Biden’s First One Hundred Days Could Define His Presidency

Charlie Bonney, Managing Editor

January 20th, the day of President Joe Biden’s inauguration, marked a new chapter in American politics. History has not been made yet, but after four years of Trump’s presidency, the Democratic Party will attempt to make bold changes. Democrats are currently in control of the executive branch and have a majority in both chambers of Congress: 222 to 211 in the House of Representatives, and an even split in the Senate with Vice President Kamala Harris tilting the scale blue. Despite their majority, Democratic legislators will struggle to pass their most progressive reforms unless they reach across the aisle to get Republicans on board.

The first 100 days of a presidency, so often a sign of a president’s conduct for the rest of their term, will likely remain in the shadow of the pandemic and the previous president’s legacy this time around, as Trump’s second impeachment trial gets underway in the weeks after the inauguration. These two factors mean it will be difficult for Biden to institute the progressive reforms that so many in the Democratic Party have been hoping for straight away, though he has already signed serious executive orders aimed at dismantling Trump’s environmental and immigration policies. Even if the opportunity for major reform is delayed until the end of this year or later, Biden has a chance to make his mark from the get-go.

A comprehensive and effective plan from the newly-inaugurated Biden administration would cement Biden’s place in history as a president who led the US through an unprecedented crisis

Much of the damage caused by Trump’s failure to respond to the pandemic has already been done. Hundreds of thousands of Americans have lost their lives and millions more have been harmed by the economic fallout of the pandemic. If nothing is done, more damage will follow. A comprehensive and effective plan from the newly-inaugurated Biden administration would cement Biden’s place in history as a president who led the US through an unprecedented crisis, unlike Trump who let Vice President Mike Pence handle the responseonly to later disown him once he declared he was not on board with Trump’s calls for a coup.

Biden’s primary goal will undoubtedly be to enact a national policy for dealing with the coronavirus—a policy his transition is already forming. The administration recently announced a $1.9 trillion package to expand testing and improve the efficiency of vaccine distribution as well as support for suffering small businesses and stimulus checks of $1,400 to qualifying Americans. This may be welcomed support for many Americans, but moderate Republicans have already expressed skepticism about the deal: “We just passed a program with over $900 billion in it. I’m not looking for a new program in the immediate future,” said Republican Senator Mitt Romney of Utah. A lack of support from GOP senators could hinder Biden’s plan to pass the stimulus bill very early in his presidency.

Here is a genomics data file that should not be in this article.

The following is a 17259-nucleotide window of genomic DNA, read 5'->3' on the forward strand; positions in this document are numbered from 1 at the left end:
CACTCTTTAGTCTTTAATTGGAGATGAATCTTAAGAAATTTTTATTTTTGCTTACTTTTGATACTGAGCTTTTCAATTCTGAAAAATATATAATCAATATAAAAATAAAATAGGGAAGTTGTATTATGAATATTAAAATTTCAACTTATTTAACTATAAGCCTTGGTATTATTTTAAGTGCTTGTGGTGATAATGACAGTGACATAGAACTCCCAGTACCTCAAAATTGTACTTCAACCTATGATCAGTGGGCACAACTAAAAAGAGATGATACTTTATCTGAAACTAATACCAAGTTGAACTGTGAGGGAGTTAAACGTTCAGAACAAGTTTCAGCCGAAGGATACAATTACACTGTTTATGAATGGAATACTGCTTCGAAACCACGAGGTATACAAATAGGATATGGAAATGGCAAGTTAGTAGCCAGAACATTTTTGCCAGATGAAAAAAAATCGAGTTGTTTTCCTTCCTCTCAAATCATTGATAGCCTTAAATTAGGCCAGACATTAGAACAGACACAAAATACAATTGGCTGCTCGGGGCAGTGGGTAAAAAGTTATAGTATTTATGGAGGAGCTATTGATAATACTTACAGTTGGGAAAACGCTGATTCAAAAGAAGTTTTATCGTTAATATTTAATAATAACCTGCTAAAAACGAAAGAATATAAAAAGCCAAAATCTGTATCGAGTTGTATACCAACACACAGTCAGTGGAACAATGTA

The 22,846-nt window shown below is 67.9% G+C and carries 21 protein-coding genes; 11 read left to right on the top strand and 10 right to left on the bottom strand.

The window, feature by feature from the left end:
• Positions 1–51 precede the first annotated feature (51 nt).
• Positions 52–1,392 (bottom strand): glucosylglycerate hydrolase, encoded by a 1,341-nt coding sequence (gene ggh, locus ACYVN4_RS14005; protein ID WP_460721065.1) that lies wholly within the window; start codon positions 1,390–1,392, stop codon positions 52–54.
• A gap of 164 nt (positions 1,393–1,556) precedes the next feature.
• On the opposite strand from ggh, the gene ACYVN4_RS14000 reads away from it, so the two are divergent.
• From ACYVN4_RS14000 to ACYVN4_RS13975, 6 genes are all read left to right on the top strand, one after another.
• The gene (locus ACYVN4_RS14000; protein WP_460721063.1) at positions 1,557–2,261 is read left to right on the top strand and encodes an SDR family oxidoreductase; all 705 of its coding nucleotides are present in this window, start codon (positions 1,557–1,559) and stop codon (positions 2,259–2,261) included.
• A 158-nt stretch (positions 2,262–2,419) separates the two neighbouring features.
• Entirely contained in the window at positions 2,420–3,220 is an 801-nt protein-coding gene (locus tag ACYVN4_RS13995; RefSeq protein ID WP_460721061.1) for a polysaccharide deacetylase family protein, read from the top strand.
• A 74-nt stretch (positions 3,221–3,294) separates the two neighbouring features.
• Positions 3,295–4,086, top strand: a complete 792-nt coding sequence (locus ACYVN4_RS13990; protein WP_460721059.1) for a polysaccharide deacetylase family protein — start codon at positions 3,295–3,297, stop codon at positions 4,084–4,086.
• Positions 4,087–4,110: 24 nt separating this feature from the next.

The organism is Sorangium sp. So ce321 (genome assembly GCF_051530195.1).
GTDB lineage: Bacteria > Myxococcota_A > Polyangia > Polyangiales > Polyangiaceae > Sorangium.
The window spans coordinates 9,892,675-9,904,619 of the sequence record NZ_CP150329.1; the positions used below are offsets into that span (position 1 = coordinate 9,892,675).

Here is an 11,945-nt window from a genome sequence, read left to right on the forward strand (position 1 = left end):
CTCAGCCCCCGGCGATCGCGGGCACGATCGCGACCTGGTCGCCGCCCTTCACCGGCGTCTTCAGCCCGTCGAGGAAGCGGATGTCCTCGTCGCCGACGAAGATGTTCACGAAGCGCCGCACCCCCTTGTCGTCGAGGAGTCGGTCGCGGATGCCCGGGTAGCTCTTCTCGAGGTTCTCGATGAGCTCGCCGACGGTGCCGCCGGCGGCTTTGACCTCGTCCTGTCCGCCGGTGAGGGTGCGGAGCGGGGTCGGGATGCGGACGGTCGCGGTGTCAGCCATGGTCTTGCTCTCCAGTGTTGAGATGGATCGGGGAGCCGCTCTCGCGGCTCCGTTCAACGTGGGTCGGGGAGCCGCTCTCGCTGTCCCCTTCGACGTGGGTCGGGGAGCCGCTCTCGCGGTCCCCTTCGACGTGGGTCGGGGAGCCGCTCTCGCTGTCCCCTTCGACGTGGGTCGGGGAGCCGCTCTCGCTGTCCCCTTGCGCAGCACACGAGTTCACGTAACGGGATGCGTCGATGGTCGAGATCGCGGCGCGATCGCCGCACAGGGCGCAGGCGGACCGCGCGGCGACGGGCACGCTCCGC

Many Americans are desperate for economic assistance, but Biden will likely prioritize saving lives: ramping up the vaccination campaign will be at the top of the new president’s agenda. As of mid-January, the federal government has distributed over thirty million doses of the vaccine to state governments. Only thirty-nine percent of those doses have actually been used, which Biden called a “dismal failure.” $20 billion alone from the relief package will be devoted to accelerating the vaccination program, with a goal of 100 million people being vaccinated in Biden’s first 100 days. While Biden recognizes that the vaccination process will be “one of the most challenging operational efforts we’ve ever undertaken as a nation,” he has stated the federal government will “move heaven and earth to get more people vaccinated.”

Biden’s proposed relief package includes a hundred thousand federal workers who will be distributed across the country to assist with the vaccination process as well as other jobs, such as tutoring children who are falling behind in school. A priority of the Biden administration will be ensuring students can return to school safely: $130 billion of the relief package will be directed to public school districts.  

With this second huge stimulus bill as a possibility in the near future, Biden hopes to steer America out of the pandemic, a great achievement for any president and certainly one who is still in such an early stage of their time in office. Although a successful response at long last is important, Biden will have another challenge on the horizon: creating progressive reform the Democratic Party has promised, in a government that is more often in a state deadlock than in any state of progression.